Managing a writing life is more challenging than the average bear might realize.
Sure, it seems easy. You sit at a computer or with paper and writing utensil and dream up new worlds, people, and conflicts.
Kids around the world do this all day as they play. Storytelling, inventing new games or imaginary friends, and dreaming up adventures seems so easy when children do it.
But children don’t have to worry about crafting a world with a consistent set of rules. They don’t worry about a character’s motivation. If a new idea strikes them, they can follow it. Or smash cars up to change the course of the boring story. Or have the character gain a superpower and fly away if they don’t like the game’s rules anymore.
Writers can’t do that. Well, we could. But editors, readers, and our writer friends would probably give us that death stare of “WTH are you thinking right now?” if we tried. We’re supposed to think about things like world building, the characters’ motivations, and plausibility.
Focusing on those issues can be a challenge at the best of times. During the revision process, they can bring your revisions to a screeching halt.
That’s where I find myself now. I keep circling back to my romance-in-progress and the revisions it needs. And I can’t figure out exactly what to do with it.
A few flaws are clear. My two main characters are reactive, not proactive. They don’t cause things to happen in the story. Instead, someone or something else does, and they’re left only with responding to the event. That makes for damned boring writing. And reading.
I have too many things outside their control happening throughout the book. That’s probably a flaw in the advice to “chase your characters up a tree and throw rocks at them.” It’s great to stress the characters by having them face challenge after challenge. That’s where we see their strengths and growth happen, and having them fail helps readers connect with them.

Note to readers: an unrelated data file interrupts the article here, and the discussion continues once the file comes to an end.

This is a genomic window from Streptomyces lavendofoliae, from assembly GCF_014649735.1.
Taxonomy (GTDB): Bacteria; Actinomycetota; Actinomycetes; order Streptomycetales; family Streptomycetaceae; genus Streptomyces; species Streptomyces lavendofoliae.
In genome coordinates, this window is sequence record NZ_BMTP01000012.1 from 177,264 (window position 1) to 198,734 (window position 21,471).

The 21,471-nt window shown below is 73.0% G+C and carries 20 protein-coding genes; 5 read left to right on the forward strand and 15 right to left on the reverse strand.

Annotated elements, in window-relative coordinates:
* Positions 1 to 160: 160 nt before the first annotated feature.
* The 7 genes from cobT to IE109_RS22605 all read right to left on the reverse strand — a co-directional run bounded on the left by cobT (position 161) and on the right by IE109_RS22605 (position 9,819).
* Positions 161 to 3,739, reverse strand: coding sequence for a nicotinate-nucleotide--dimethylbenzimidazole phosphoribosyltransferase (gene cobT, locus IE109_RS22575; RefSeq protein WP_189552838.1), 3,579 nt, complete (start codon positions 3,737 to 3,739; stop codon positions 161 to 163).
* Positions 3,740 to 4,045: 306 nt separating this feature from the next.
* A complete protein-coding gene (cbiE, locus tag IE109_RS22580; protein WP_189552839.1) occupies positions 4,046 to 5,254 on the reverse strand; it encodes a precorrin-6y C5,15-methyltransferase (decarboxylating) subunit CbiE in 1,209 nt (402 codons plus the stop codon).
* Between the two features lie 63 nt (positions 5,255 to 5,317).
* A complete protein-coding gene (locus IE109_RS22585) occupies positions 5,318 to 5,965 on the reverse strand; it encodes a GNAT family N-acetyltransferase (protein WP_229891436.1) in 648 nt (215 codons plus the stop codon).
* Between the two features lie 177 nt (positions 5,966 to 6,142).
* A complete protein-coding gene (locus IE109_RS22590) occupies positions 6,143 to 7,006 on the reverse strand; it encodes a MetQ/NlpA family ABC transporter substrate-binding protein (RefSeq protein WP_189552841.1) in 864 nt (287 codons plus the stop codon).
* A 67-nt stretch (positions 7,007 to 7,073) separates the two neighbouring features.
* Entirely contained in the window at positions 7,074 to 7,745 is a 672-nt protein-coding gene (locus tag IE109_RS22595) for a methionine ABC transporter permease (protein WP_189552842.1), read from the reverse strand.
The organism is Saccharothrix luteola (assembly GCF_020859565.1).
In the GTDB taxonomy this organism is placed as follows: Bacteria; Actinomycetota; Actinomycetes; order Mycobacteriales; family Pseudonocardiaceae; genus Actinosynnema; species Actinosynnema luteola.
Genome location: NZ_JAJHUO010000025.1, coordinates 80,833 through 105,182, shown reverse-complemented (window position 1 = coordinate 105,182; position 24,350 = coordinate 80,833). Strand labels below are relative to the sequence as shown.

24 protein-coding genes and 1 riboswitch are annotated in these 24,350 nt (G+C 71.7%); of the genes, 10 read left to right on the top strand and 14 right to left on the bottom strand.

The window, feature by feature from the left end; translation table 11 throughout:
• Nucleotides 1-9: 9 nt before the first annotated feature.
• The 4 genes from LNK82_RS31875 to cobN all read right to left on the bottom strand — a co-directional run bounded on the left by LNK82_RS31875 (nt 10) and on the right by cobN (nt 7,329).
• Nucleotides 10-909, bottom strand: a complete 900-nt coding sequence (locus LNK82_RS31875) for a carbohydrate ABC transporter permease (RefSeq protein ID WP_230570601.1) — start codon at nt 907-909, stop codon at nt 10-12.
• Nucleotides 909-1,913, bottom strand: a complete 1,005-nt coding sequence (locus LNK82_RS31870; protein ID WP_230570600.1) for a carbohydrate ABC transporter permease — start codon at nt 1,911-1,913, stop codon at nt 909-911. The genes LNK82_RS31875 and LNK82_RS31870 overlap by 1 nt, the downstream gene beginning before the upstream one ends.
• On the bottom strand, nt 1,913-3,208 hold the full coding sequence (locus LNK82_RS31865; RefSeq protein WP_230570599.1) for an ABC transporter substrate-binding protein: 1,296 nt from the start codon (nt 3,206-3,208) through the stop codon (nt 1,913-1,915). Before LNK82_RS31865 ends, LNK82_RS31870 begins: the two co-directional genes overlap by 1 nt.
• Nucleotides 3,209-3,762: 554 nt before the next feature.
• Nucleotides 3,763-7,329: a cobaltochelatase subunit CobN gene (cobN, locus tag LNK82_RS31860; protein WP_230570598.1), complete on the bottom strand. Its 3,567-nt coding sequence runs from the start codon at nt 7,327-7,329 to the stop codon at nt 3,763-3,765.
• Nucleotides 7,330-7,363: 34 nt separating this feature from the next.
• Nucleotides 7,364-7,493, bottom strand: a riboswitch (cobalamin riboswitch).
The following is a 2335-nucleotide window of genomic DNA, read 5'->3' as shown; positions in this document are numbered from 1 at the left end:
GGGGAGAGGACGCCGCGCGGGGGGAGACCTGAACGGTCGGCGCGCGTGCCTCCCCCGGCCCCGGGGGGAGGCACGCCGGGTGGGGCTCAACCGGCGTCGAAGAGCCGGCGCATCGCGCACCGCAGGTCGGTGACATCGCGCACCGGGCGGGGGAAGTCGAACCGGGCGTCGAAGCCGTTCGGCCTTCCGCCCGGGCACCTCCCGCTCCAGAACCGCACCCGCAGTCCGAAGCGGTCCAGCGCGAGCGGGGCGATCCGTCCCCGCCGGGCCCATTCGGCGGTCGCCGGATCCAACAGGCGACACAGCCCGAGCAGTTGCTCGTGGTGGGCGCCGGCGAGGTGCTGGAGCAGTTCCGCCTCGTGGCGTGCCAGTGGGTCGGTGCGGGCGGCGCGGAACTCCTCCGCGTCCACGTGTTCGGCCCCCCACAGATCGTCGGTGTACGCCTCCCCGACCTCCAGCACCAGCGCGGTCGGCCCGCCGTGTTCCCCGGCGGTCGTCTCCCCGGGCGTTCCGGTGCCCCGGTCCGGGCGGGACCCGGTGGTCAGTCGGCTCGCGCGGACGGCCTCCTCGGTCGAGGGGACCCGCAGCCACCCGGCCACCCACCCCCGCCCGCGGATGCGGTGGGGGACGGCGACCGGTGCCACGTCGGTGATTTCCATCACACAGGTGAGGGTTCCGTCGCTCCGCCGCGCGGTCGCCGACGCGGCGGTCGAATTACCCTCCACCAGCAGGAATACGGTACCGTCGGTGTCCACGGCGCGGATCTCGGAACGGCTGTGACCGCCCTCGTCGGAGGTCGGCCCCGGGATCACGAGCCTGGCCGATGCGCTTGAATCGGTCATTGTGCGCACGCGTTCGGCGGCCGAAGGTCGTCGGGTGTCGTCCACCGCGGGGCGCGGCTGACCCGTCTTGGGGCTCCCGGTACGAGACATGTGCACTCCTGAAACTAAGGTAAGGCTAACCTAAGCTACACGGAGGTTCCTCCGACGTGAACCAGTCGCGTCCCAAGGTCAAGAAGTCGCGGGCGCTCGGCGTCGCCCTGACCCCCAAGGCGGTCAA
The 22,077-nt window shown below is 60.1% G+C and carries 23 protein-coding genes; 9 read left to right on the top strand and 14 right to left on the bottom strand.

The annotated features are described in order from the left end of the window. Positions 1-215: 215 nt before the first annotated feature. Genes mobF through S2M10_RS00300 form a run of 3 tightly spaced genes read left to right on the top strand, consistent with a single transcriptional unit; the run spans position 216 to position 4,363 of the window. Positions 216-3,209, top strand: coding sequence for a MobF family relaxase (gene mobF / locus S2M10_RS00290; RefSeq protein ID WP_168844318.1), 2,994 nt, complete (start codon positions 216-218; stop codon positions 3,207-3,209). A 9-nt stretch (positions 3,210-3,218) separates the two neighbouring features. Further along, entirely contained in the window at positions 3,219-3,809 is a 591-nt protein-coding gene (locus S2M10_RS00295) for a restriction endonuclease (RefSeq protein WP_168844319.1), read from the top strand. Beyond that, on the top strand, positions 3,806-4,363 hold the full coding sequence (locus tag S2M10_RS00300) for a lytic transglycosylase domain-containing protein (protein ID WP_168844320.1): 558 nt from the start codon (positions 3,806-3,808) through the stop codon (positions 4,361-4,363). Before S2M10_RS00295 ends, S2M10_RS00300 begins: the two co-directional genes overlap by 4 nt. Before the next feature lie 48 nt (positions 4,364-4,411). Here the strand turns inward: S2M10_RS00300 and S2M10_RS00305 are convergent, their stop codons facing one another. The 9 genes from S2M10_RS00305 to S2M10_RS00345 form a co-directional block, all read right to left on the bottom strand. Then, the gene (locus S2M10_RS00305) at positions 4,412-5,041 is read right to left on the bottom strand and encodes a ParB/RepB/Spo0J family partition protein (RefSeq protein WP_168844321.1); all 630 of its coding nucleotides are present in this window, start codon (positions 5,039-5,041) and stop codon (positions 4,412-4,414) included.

But again, that becomes boring if the reader never gets a break from it or if the characters’ challenges don’t come organically as the consequences of their actions and decisions.
I think my timeline is just screwy, and I may have a character or two that isn’t needed. Or perhaps I have too few characters. Or the wrong combination of characters. I’m still not clear on that.
I keep circling this manuscript, unsure of where my editing scalpel is needed. Or where more clay might help to build a better vase.
That’s partly my inexperience as a novelist. And I know that. I feel woefully inadequate to the task of writing a novel.
But I also wonder if I’m just bored with these characters and the story after all this time of working on it. If boredom is a factor, does that mean that this idea has run its course? Is this a novel to throw in a box and forget? Or, am I considering that path merely because I’m afraid of the hard work ahead?
Am I lacking skill? Am I just being lazy? Or am I bored? Is it a combination of the three? And how do I get past this to finish this draft?
I know other writers face these questions a lot. This is when impostor syndrome rears its head, making good writers believe they’re talentless hacks. It’s where newer writers often give up, unsure of where to go and how to grow into the work.
All I know is that writing is something I cannot shake, stop, or abandon. I’ve tried. It keeps teasing me with its seductive promise of being a god to creations of my own.
Because of its siren call, I return to the salt mine with my pick at the ready.